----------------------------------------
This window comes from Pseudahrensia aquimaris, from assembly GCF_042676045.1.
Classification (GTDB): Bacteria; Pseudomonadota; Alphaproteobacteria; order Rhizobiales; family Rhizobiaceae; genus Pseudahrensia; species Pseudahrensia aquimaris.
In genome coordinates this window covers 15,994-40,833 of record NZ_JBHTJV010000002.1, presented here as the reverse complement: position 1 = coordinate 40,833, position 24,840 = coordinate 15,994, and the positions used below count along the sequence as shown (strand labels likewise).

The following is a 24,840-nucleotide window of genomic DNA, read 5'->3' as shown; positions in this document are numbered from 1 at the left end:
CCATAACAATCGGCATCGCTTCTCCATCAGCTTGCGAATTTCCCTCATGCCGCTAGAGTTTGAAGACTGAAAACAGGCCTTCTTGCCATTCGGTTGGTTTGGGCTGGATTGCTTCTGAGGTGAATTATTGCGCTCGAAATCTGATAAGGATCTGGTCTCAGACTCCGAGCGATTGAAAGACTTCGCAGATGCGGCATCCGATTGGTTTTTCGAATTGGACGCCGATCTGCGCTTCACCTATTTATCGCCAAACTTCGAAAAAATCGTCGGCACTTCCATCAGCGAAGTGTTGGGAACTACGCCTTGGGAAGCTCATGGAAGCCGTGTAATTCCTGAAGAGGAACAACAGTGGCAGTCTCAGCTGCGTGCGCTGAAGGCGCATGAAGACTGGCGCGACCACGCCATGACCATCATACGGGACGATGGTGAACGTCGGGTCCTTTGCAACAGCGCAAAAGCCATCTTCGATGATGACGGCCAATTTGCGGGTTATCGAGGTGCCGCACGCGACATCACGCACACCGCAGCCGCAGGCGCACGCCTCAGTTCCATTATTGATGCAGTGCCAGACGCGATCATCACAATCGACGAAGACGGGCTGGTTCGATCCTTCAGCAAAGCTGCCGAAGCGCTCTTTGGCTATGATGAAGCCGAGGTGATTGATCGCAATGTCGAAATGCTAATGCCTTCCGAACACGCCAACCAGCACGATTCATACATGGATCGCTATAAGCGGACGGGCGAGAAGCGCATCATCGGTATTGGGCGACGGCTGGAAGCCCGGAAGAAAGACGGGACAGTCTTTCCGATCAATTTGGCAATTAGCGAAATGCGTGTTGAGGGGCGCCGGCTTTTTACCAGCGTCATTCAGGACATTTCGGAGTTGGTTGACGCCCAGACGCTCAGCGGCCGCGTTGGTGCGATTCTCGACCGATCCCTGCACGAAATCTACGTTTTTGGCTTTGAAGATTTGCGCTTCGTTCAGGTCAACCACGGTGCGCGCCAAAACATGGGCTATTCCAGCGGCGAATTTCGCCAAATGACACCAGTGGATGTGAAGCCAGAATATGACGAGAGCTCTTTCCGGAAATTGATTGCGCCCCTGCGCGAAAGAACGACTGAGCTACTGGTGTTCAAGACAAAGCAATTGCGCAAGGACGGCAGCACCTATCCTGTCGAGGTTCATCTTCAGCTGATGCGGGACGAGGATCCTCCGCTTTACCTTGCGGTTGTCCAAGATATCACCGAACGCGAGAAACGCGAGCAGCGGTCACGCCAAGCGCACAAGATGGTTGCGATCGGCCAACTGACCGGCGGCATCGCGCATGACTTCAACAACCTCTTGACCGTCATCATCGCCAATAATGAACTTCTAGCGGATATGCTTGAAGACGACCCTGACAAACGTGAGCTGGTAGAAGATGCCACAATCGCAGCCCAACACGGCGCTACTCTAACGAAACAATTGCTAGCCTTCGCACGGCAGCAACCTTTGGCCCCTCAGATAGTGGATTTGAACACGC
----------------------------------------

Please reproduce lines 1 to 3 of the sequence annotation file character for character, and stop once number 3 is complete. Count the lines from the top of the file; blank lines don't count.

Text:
This window comes from Pseudahrensia aquimaris, from assembly GCF_042676045.1.
Classification (GTDB): Bacteria; Pseudomonadota; Alphaproteobacteria; order Rhizobiales; family Rhizobiaceae; genus Pseudahrensia; species Pseudahrensia aquimaris.
In genome coordinates this window covers 15,994-40,833 of record NZ_JBHTJV010000002.1, presented here as the reverse complement: position 1 = coordinate 40,833, position 24,840 = coordinate 15,994, and the positions used below count along the sequence as shown (strand labels likewise).